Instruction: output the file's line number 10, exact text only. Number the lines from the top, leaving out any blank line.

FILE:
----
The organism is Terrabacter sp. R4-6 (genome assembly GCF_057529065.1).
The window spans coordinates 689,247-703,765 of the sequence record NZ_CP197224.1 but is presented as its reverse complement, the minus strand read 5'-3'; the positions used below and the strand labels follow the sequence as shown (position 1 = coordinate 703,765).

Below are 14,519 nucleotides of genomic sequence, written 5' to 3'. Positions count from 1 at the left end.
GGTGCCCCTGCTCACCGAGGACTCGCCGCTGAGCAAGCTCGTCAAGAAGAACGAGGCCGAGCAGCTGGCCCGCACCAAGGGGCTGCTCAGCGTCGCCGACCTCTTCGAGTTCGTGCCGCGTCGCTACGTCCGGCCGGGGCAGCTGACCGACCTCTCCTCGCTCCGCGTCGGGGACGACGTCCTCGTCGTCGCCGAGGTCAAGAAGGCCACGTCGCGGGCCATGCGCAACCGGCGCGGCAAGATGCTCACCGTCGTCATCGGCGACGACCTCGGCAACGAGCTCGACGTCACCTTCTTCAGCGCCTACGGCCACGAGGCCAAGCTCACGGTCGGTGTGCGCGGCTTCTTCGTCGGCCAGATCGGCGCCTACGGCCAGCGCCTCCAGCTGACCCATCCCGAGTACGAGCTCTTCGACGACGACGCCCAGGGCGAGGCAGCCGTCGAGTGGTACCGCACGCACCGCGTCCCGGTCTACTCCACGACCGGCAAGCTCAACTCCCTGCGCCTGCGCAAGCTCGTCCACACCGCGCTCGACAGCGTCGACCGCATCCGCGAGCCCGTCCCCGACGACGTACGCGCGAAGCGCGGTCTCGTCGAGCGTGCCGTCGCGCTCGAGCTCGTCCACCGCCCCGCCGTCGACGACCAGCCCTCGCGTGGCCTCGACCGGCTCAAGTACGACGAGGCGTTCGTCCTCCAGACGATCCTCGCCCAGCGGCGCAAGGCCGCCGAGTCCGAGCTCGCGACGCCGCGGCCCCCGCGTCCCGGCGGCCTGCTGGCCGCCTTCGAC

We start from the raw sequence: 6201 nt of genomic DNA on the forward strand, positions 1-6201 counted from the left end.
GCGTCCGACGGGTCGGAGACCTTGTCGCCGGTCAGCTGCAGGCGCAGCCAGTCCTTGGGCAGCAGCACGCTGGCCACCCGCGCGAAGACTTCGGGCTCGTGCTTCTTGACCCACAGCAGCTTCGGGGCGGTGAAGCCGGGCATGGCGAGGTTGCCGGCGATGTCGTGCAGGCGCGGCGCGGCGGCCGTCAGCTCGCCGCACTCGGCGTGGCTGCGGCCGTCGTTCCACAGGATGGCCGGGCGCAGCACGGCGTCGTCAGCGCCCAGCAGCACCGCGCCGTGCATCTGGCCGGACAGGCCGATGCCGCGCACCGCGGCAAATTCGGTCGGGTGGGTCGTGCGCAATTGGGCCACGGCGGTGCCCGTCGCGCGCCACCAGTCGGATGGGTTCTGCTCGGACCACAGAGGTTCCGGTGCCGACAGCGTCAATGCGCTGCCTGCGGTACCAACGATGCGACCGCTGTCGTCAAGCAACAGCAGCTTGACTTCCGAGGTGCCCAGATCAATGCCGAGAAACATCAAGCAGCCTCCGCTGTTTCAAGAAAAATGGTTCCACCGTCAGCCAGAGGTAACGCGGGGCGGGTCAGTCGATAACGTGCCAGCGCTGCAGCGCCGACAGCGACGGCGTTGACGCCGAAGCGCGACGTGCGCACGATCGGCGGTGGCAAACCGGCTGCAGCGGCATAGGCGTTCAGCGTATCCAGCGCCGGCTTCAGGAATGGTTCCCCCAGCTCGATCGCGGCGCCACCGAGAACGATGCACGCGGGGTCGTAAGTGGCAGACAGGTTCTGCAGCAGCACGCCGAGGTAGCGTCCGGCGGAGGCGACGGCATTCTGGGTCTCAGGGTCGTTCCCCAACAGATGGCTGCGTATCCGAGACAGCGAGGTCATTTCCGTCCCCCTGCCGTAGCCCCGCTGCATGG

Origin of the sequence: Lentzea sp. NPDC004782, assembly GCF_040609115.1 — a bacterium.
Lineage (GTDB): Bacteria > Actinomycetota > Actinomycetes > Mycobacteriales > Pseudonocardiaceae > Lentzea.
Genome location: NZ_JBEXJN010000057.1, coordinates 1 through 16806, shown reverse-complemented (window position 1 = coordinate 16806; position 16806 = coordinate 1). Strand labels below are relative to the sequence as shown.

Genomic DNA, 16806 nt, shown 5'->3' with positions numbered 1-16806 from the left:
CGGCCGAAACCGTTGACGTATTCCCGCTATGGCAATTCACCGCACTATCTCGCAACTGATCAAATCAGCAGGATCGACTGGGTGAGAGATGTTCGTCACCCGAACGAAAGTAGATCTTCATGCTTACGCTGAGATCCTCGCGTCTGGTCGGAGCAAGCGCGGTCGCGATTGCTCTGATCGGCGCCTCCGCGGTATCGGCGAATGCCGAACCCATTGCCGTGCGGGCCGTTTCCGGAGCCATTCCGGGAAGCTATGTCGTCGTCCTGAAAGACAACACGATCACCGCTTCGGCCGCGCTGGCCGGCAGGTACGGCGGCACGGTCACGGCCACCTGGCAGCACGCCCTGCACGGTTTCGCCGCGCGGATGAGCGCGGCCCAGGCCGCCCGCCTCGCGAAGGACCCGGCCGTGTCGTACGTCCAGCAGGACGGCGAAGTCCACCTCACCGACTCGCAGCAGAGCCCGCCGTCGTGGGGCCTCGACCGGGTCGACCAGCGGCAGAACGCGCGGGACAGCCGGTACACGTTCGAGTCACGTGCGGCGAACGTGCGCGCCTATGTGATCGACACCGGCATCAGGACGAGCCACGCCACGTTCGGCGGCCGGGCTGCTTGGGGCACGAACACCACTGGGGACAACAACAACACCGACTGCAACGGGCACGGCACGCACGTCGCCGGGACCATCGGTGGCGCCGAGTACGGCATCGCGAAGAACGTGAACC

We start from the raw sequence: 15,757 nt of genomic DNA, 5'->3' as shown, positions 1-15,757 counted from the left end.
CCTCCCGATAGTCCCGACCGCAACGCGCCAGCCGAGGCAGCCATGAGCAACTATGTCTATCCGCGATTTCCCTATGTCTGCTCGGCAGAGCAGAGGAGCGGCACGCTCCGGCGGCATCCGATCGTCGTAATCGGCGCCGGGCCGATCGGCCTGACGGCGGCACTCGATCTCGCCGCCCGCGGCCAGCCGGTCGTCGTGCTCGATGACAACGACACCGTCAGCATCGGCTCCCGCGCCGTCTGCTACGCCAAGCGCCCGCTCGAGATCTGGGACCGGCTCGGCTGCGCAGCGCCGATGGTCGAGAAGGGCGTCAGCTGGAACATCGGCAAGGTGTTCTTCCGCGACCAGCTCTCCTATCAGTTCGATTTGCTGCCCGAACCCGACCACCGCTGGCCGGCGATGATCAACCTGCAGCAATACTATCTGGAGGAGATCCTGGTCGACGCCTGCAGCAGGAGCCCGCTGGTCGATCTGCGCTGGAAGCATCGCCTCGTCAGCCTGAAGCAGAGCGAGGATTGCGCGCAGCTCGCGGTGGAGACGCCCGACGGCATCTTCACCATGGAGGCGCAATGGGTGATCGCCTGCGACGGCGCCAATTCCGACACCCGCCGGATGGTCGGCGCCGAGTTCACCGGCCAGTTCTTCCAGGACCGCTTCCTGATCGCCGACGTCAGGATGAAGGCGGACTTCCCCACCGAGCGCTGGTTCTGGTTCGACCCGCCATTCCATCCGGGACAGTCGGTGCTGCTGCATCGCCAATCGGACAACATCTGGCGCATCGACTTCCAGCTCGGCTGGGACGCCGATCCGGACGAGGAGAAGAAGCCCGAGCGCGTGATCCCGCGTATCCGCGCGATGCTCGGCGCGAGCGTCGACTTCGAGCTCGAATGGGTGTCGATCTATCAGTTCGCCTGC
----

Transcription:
Genomic DNA, 16806 nt, shown 5'->3' with positions numbered 1-16806 from the left: